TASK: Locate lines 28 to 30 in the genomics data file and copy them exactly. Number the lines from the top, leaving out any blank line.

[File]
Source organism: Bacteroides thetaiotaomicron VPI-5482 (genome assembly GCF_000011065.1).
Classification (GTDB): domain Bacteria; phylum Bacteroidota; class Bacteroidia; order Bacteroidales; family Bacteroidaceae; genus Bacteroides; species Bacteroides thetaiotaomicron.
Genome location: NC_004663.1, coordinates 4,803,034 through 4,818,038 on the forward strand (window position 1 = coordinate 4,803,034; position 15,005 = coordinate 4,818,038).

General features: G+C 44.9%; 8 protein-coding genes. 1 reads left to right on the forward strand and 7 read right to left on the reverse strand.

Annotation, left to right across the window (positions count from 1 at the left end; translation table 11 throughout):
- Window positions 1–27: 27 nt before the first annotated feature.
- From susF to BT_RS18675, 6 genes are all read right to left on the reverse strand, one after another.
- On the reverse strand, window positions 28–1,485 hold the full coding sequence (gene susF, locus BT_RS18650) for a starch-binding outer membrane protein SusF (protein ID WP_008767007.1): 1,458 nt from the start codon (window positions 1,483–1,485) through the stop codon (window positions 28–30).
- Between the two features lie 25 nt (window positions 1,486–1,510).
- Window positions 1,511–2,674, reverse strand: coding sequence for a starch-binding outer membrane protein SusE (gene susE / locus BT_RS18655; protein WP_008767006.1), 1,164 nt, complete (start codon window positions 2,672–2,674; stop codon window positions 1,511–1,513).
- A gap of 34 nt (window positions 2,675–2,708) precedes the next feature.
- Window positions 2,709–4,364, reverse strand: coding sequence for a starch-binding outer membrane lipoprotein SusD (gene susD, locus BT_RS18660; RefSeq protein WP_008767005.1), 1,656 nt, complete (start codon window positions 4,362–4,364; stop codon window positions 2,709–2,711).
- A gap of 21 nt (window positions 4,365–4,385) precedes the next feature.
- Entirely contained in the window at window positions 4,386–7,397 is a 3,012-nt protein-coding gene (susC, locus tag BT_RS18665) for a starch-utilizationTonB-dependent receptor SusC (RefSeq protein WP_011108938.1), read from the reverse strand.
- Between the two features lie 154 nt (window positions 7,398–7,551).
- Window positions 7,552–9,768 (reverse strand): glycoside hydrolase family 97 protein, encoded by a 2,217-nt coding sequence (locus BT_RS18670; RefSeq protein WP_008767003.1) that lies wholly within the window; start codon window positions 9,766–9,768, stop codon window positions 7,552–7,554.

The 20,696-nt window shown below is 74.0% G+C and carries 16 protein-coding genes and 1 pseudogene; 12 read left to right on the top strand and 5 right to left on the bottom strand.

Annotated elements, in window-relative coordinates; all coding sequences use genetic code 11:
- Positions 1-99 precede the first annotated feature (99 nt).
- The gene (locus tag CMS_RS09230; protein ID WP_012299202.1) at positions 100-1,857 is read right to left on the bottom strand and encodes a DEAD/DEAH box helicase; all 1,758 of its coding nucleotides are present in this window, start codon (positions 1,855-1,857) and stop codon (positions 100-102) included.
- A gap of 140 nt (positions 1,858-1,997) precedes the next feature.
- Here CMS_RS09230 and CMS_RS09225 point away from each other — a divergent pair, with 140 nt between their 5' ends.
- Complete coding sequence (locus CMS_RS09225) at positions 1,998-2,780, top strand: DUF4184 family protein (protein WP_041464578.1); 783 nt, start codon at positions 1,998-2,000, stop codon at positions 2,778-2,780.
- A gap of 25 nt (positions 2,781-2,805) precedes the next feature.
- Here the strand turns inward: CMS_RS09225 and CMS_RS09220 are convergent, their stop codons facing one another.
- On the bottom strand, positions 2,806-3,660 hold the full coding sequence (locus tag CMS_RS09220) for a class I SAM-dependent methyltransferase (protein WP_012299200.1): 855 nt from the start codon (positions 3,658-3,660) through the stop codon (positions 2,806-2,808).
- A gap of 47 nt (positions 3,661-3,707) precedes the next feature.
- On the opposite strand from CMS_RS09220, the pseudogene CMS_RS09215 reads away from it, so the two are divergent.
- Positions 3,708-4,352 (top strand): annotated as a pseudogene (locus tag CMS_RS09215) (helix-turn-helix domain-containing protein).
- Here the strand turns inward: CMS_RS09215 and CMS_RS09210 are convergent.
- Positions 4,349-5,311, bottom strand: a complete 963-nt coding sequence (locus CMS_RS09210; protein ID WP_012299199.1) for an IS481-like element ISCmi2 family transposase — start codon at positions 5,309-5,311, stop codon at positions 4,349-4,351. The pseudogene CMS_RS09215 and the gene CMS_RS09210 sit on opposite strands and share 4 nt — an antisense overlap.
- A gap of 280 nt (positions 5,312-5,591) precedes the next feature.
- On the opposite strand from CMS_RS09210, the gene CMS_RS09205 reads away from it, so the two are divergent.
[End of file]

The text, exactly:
- On the opposite strand from CMS_RS09220, the pseudogene CMS_RS09215 reads away from it, so the two are divergent.
- Positions 3,708-4,352 (top strand): annotated as a pseudogene (locus tag CMS_RS09215) (helix-turn-helix domain-containing protein).
- Here the strand turns inward: CMS_RS09215 and CMS_RS09210 are convergent.